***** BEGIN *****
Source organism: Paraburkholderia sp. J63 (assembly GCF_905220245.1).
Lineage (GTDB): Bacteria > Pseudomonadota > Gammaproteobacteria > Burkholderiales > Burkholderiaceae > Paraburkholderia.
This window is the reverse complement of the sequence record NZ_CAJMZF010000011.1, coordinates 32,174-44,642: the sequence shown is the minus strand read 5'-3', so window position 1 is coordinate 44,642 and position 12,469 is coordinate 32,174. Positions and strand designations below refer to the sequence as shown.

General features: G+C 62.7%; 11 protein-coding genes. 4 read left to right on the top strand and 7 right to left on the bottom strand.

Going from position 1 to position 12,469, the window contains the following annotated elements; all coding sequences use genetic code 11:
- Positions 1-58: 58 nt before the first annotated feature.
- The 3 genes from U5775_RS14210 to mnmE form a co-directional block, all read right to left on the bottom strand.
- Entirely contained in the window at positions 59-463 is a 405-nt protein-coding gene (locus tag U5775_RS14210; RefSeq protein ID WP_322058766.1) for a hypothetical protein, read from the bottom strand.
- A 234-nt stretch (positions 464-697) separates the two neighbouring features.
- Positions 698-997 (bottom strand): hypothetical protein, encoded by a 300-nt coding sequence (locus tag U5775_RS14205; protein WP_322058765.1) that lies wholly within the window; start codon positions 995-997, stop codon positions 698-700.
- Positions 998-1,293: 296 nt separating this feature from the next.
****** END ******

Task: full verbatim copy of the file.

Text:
Source organism: Paraburkholderia sp. J63 (assembly GCF_905220245.1).
Lineage (GTDB): Bacteria > Pseudomonadota > Gammaproteobacteria > Burkholderiales > Burkholderiaceae > Paraburkholderia.
This window is the reverse complement of the sequence record NZ_CAJMZF010000011.1, coordinates 32,174-44,642: the sequence shown is the minus strand read 5'-3', so window position 1 is coordinate 44,642 and position 12,469 is coordinate 32,174. Positions and strand designations below refer to the sequence as shown.

General features: G+C 62.7%; 11 protein-coding genes. 4 read left to right on the top strand and 7 right to left on the bottom strand.

Going from position 1 to position 12,469, the window contains the following annotated elements; all coding sequences use genetic code 11:
- Positions 1-58: 58 nt before the first annotated feature.
- The 3 genes from U5775_RS14210 to mnmE form a co-directional block, all read right to left on the bottom strand.
- Entirely contained in the window at positions 59-463 is a 405-nt protein-coding gene (locus tag U5775_RS14210; RefSeq protein ID WP_322058766.1) for a hypothetical protein, read from the bottom strand.
- A 234-nt stretch (positions 464-697) separates the two neighbouring features.
- Positions 698-997 (bottom strand): hypothetical protein, encoded by a 300-nt coding sequence (locus tag U5775_RS14205; protein WP_322058765.1) that lies wholly within the window; start codon positions 995-997, stop codon positions 698-700.
- Positions 998-1,293: 296 nt separating this feature from the next.